Tuesday, July 7, 2009

Round-Up: July 7

Here is a round-up of today's blog posts - and for previous posts, check out the Bestiaria Latina Blog archives. You can keep up with the latest posts by using the RSS feed, or you might prefer to subscribe by email.

HODIE: Nonae Iuliae, the Nones of the month of July, also known as the Nones Caprotinae, a holiday in honor of Iuno Caprotina. You can add a Roman calendar as a widget in your blog or webpage, or display it as a Google Calendar: here's how.


Vita Caesaris: You can see my IVLIVS CAESAR feed with a sentence from Plutarch's Life of Caesar each day in Greek, Latin and English. Today's Latin portion describes the growing suspicion with which Caesar's youthful popularity was regarded: sero admodum errorem suum animadverterunt, cum ea grandis iam et inexpugnabilis non occulte iam ad mutationem reipublicae spectaret; adeo nullius rei initium parvum est putandum, quandoquidem id assiduitate illico magna incrementa facere potest, cum quidem eo quod neglectui sit et contemptui habitum, absque ullo impedimento augescat.

Proverbiis Pipilo: You can see my Proverbia feed of Latin proverbs which I "tweet" while I am online each day (in English, too). Here's one in honor of the summer season: Alia hieme, alia aestate (English: Some things you do in winter, other things in summer).


You can get access to all the proverb of the day scripts (also available as random proverb scripts) at the SchoolhouseWidgets.com website.

Audio Latin Proverb of the Day: Today's audio Latin proverb is Auribus oculi fideliores sunt (English: The eyes are more trustworthy than the ears). To read a brief essay about this proverb and to listen to the audio, visit the Latin Via Proverbs blog.

Proverbium Perbreve of the Day: Today's two-word proverb is: Iusta sequor (English: I follow the things which are right - a great example of how the verb sequor, while it looks passive, is actually a transitive verb, able to take a direct object).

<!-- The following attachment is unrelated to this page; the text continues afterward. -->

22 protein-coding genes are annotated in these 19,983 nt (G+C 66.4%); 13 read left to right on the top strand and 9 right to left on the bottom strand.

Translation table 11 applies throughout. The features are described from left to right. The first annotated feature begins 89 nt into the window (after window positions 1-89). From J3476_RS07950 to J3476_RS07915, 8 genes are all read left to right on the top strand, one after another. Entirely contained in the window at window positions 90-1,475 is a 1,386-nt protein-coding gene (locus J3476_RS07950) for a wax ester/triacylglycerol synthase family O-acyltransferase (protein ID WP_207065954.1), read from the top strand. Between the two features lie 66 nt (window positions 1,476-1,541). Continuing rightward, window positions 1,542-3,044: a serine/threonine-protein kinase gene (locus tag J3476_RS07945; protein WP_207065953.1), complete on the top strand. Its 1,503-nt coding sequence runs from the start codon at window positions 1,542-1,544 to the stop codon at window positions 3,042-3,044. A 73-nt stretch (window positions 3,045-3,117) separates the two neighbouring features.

Proverbium Breve of the Day: Today's three-word proverb is: Amor ordinem nescit (English: Love knows no order - which is to say, no rules and no social rank).

Vulgate Verse of the Day: Today's verse is Qui te percutit in maxillam, praebe et alteram (Luke 6:29). For a translation, check out the polyglot Bible, in English, Hebrew, Latin and Greek, at the Sacred Texts Archive online.

Latin Animal Proverb of the Day: Today's animal proverb is Serpentem in sinu foves (English: You're nourishing a snake in your bosom - which is to say too close for comfort when it comes to snakes!).

Proper Name Proverb of the Day: Today's proper name proverb is Tertius Cato (English: A third Cato - which is to say, someone strict and censorious enough to share the name Cato with the two other famous men of that name, "Cato the Elder" and "Cato the Younger" - both of whom were notorious for their righteous, and self-righteous, qualities of character).

Greek Proverb of the Day: Today's proverb is Ἅμα δίδου καὶ λάμβανε (English: Give and at the same time receive - which is to say, don't expect to receive without giving, and vice versa). If you look at the Greek Proverb of the Day widget, you'll see it comes with a Latin translation, too.


Ictibus Felicibus: Based on the good response I've gotten to the use of accent marks at Tar Heel Reader, I'm collecting fables now with macrons AND accent marks in this blog. Today's fable with macrons and accent marks is Nutrix et Lupus, the story of the wolf who really believed that a child's nurse might just throw that badly behaved baby "to the wolves" (she didn't!).

Aesopus Elegiacus: For my next book project, I'm collecting Aesop's fables told in the form of elegiac couplets, two per day so that I'll plenty piled up for next summer. Today's elegiac fables are Leaena, Aper, et Vultur, the story of an opportunistic vulture observing a battle between a lioness and a boar, and Serpens et Lima, the story of a snake who foolishly tried to gnaw on a file. There are also word lists included, courtesy of NoDictionaries.com!

Fable of the Day: Today's fable of the day from Barlow's Aesop is DE AGRICOLA ET FILIIS (the story of how the farmer used a bundle of sticks to teach a lesson to his quarrelsome sons). You can use the Javascript to include the fable of the day automatically each day on your webpage or blog - meanwhile, to find out more about today's fable, visit the Ning Resource Page for this fable, where you will find links to the text, commentary, and a discussion board for questions and comments.

Tar Heel Readers: Materials continue to accumulate at Tar Heel Reader (keep up with the latest items at the Libelli Latini blog). Today I decided to feature the follow-up to yesterday's libellus - De rerum natura : Pars ii : Homines, a survey of the Latin words for all kinds of people, young and old, male and female.

Aesop's Fables in Latin now available at Amazon.com.

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